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PowerMock is a Java mock framework that can be used to solve testing problems that is normally considered difficult or even impossible to test. Using PowerMock, it becomes possible to mock static methods, remove static initializers, allow mocking without dependency injection, and more. PowerMock does these tricks by modifying the byte-code at run-time when the tests are being executed. PowerMock also contains some utilities that give you easier access to the internal state of an object.
Here are some scenarios when PowerMock will make sense and we also describe the alternative:
Using a 3rd party or legacy framework
Communication with the framework is done through static methods (for example Java ME). PowerMock allows you to setup expectations for these static methods and simulate the behavior you need to test.
Without PowerMock: Wrap all static method calls in a separate class and use dependency injection to mock this object. This will create an extra layer of unnecessary classes in your application. However, this can of course be useful if you want to encapsulate the framework to be able to replace it.
The framework require you to subclass classes that contains static initializers (Eclipse) or constructors (Wicket). PowerMock allows you to remove static initializers and suppress constructors. It also allows you to mock classes inside a signed jar file (old Acegi, Eclipse), even if the classes are package-private.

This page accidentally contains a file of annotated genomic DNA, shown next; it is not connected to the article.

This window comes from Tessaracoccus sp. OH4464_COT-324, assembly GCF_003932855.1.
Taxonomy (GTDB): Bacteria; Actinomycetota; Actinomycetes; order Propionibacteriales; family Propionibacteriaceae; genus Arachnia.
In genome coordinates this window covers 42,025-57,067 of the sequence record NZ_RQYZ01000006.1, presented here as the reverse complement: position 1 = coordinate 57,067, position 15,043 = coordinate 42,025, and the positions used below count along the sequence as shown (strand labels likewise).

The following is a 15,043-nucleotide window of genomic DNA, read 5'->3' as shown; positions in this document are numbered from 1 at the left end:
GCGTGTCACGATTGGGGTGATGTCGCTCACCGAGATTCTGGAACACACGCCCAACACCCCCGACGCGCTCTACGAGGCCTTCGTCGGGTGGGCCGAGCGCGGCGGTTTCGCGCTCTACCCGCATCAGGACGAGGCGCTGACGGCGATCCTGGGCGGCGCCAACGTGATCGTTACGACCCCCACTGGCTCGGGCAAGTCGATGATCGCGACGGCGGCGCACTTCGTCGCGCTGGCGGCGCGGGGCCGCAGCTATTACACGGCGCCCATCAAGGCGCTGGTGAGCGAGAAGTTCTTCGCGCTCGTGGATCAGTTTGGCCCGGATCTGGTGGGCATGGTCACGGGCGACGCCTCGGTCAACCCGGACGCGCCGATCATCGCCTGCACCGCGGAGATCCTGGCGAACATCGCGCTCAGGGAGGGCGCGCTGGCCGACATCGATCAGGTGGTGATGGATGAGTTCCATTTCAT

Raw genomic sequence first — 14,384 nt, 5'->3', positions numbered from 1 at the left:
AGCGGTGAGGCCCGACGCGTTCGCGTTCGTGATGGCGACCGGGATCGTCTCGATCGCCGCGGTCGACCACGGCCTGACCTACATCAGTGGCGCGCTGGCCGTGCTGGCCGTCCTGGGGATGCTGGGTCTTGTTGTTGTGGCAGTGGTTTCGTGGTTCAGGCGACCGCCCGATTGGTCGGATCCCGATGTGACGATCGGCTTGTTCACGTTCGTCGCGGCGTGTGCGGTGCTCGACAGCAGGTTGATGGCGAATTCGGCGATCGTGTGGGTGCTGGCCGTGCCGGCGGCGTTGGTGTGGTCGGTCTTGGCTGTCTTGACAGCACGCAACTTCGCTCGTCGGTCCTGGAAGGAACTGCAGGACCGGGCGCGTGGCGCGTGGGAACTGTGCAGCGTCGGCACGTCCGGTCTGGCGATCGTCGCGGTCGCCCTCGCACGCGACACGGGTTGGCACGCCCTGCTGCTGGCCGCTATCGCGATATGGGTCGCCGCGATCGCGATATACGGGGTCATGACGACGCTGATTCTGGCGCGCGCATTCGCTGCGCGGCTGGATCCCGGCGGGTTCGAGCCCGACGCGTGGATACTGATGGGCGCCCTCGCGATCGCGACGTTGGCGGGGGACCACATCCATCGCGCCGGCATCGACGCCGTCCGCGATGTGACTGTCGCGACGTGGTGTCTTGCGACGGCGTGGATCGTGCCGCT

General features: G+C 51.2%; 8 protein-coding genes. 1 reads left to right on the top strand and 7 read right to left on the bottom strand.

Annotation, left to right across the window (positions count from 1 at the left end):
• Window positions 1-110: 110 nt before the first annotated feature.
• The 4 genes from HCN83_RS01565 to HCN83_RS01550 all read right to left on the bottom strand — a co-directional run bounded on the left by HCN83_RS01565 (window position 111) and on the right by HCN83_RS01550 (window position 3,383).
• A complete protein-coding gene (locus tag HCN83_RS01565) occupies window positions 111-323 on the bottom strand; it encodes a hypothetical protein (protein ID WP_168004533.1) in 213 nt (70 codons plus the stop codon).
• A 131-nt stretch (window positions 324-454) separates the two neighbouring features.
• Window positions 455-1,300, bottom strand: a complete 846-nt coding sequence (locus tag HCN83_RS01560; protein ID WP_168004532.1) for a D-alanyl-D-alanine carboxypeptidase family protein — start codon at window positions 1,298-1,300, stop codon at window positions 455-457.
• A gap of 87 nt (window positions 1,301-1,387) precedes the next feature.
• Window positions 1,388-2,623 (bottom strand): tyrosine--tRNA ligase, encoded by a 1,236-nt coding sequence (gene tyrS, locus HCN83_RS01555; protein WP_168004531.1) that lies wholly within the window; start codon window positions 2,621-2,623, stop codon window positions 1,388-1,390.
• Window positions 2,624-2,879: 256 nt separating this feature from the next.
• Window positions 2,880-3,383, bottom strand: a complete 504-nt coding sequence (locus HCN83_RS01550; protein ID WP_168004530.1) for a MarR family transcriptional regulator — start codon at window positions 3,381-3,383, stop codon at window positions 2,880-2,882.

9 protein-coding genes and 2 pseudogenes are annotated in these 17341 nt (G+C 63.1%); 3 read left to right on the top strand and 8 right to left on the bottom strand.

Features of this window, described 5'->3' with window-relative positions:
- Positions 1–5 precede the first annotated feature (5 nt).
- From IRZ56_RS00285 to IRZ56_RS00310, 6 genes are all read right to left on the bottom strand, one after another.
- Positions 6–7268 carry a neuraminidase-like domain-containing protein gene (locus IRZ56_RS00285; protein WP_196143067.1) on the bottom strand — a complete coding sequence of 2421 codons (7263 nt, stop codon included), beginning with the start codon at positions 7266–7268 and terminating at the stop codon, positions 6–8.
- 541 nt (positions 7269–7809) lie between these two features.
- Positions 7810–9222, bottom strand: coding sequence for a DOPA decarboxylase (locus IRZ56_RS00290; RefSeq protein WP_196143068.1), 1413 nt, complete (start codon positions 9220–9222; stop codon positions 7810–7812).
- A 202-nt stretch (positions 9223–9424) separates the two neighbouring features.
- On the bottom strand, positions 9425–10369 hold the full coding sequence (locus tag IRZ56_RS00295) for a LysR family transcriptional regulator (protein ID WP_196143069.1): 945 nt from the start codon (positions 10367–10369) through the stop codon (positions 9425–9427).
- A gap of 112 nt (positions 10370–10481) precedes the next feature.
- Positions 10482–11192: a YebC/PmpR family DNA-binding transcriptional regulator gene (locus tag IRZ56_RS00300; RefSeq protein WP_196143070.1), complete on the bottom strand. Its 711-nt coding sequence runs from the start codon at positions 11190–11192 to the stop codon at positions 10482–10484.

Without PowerMock: Move all your code into a delegate and let the framework class simply delegate all method calls.
You really want to enforce the fact that some methods are private. PowerMock allows mocking of both private and final methods.
Without PowerMock: Private methods are not an option. Create a new class and move all private methods to this as public. Use dependency injection and mocking. This can force you to use an unwanted design.
Dependency injection is too expensive for you so you want static method calls or a static factory instead. For example if you have extremely large number objects or if you are working with Java ME. PowerMock allows you to use static methods for performance and mock.
Without PowerMock: Create Singleton for each service and somehow make sure that during a test a special instance is created. This sometimes involves breaking the singleton pattern and adding the possibility to change the instance.